In his "chirping machine" the international Morse code forms the basis for a music that moves between new music, (free) jazz, groove and punk rock. On 9.2. at half past eight at the Telegraph.
Four beaked creatures with spindly legs, sparsely feathered, cling to a pole hanging horizontally in space. Their heads stretch up to the sky, their beaks open. With a crank on the side, the pole can be turned, the four little birds turn with it and give off a great chirping sound. This is Paul Klee's "The Chirping Machine" from 1922. Almost a hundred years earlier, Samuel Morse developed Morse code. Saxophonist Mark Weschenfelder combines both concepts in his latest project, which bears the title of Klee's watercolor. In his "chirping machine" the international Morse code forms the basis for a music that moves between new music, (free) jazz, groove and punk rock. The structure of the short-long signals provides the rhythm, the seven musicians the tones: flutes, saxophone, trombone and rhythm section join together to form a communicative chirping Morse code, if we just crank hard...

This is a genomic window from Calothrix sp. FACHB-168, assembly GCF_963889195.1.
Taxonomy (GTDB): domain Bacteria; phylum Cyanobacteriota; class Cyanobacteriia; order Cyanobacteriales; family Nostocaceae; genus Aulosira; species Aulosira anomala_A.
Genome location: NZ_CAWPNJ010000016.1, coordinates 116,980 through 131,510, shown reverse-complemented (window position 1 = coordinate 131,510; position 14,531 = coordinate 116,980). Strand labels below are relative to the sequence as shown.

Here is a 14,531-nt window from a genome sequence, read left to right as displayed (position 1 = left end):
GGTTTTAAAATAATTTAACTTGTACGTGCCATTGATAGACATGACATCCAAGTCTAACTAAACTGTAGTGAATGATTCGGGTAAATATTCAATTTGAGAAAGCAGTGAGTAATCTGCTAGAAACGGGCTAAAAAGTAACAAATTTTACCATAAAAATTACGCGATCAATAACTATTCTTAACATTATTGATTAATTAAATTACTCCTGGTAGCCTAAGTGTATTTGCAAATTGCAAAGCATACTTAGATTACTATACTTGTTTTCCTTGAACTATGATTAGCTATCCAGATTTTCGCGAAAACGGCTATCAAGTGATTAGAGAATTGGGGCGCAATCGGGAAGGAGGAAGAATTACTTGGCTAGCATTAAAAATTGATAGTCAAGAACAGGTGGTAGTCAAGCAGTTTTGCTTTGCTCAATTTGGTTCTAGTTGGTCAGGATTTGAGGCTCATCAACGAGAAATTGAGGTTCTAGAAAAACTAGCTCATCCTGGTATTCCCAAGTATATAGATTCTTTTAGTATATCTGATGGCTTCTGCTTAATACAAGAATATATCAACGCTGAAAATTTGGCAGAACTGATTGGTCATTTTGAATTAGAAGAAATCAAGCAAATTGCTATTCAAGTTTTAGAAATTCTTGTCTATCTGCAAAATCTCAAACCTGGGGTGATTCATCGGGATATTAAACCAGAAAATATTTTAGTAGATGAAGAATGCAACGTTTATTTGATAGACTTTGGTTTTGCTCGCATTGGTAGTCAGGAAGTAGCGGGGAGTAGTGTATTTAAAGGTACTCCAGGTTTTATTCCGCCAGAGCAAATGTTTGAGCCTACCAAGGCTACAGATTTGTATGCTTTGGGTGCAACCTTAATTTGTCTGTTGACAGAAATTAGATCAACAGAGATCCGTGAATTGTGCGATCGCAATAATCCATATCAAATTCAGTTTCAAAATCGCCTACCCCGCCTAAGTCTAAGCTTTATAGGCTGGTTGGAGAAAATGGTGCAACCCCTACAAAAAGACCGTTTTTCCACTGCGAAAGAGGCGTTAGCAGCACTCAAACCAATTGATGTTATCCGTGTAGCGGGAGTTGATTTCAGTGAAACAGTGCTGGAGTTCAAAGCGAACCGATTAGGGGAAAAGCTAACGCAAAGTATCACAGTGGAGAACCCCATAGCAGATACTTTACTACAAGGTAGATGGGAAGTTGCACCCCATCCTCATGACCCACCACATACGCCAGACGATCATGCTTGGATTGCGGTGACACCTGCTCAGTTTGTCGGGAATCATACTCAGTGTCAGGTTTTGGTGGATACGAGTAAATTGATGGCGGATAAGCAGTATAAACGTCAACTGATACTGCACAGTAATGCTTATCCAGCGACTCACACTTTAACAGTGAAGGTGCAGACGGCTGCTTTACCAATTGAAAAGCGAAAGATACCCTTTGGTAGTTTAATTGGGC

Mark Weschenfelder (as), Paul Berberich (fl), Vincent Bababoutilabo (afl), Adrian Kleinlosen (tb), Jo Wespel (git), Matthias Eichhorn (b) and Florian Lauer (dr).
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